It starts with the foundation..

The basis of automation is consistency. One needs to follow a consistent, replicatable pattern to avoid hand-coding CRUD pages for each table.
– Map out the tables and their relationships
– Follow a few simple rules in naming conventions
– Use table and column comments to pass on some additional info

Techniques I use:
– Table names can be different from row prefixes, but must be consistent for all columns within that table (e.g., events as the table name, event_ as the prefix for each column).
– Each table must have an auto-increment primary key, identified by the suffix _id (e.g., event_id would be a primary auto-increment field, typically the first column)
– Each field name must be unique within the schema (e.g., all my tables have an owner id, because multiple users are in the same database event_owner_id would only exist in the events table)
– If a table is going to be used as a lookup table for a field in a different table, it must have a field with a suffix of _name (e,g, the owners table must have a field called owner_name)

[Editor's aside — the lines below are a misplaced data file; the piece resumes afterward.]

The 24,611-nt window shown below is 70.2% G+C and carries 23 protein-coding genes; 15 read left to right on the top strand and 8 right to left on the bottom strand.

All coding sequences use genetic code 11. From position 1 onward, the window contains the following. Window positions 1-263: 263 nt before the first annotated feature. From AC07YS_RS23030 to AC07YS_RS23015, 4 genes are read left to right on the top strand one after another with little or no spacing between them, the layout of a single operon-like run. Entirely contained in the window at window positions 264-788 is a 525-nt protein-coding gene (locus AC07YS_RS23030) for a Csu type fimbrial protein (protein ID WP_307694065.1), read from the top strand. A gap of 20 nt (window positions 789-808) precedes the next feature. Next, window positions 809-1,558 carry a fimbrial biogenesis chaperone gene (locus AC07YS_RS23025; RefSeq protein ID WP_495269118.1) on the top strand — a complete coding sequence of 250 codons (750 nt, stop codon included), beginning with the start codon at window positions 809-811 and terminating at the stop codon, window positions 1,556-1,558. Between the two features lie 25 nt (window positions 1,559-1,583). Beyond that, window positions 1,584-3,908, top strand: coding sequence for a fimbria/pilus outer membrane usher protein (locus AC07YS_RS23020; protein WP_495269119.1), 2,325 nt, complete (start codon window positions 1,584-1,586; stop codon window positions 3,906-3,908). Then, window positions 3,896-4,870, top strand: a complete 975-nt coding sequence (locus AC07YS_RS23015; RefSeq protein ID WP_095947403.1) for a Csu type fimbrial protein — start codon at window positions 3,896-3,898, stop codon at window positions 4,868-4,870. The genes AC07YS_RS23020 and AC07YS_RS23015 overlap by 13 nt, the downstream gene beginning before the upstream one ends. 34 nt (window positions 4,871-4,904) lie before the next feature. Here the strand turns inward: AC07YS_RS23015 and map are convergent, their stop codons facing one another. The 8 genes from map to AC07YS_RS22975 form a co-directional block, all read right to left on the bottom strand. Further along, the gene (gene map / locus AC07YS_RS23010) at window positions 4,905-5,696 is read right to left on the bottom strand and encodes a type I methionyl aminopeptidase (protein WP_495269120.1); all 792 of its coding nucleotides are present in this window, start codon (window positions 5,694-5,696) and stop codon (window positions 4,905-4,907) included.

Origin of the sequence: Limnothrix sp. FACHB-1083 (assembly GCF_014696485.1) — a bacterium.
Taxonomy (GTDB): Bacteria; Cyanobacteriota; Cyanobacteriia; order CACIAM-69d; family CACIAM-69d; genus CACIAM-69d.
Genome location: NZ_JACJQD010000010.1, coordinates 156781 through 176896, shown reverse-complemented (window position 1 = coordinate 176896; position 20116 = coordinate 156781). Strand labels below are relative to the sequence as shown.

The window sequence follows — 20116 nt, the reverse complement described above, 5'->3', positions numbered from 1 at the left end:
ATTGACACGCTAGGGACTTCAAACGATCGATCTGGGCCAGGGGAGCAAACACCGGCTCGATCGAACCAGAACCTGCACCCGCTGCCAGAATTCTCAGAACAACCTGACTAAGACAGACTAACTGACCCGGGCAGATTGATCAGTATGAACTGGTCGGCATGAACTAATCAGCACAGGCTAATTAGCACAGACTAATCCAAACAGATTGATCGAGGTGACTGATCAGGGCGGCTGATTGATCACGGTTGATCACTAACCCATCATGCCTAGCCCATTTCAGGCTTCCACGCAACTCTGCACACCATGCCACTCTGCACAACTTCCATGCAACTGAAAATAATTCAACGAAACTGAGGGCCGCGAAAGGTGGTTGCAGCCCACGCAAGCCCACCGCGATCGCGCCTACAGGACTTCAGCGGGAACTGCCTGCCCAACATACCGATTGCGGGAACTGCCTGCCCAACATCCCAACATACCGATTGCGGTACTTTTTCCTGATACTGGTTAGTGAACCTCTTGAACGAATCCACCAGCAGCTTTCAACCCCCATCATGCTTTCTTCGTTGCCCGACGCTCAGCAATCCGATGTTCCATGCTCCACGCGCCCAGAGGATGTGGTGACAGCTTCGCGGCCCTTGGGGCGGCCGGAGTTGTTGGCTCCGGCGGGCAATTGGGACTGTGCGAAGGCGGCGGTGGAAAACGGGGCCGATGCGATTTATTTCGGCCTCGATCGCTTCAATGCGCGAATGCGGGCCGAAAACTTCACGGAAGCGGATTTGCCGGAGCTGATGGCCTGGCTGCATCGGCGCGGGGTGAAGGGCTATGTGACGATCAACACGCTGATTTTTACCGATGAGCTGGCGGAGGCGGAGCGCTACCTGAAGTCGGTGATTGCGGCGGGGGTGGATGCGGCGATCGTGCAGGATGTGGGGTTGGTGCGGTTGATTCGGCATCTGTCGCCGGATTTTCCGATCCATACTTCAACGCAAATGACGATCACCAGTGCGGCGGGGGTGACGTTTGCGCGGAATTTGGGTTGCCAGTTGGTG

– Foreign keys must be created for each referential lookup (e.g., the event table has a lookup to the owners table, so a foreign key relationship must be created)
– Unique fields must have unique keys created
– Any table you don’t want users to edit, alter the table comment to hidden so it will be excluded from owner edit (e.g., the owners table is for use by the administrator alone)
– Any column you don’t want users to enter, alter the column comment to hidden in the schema (e.g., the _owner suffix column in any table)
– Use the column comment to add in any additional attributes you may want to use (e.g., for the event_dates table has an event_date_name field, assign its comment as datepicker to fire up a datepicker jQuery UI widget)

Once completed,
– Create a special table (I call it myschema) creating a relationship table that us used by the engine to orchestrate all information. I do this by running a stored procedure that creates the table from a query and assigns it a hidden table comment so it won’t be visible to users.

That’s pretty much it!

Next step: Create the interface module that will be used by the front end to manage queries, inserts, edits, and updates to these tables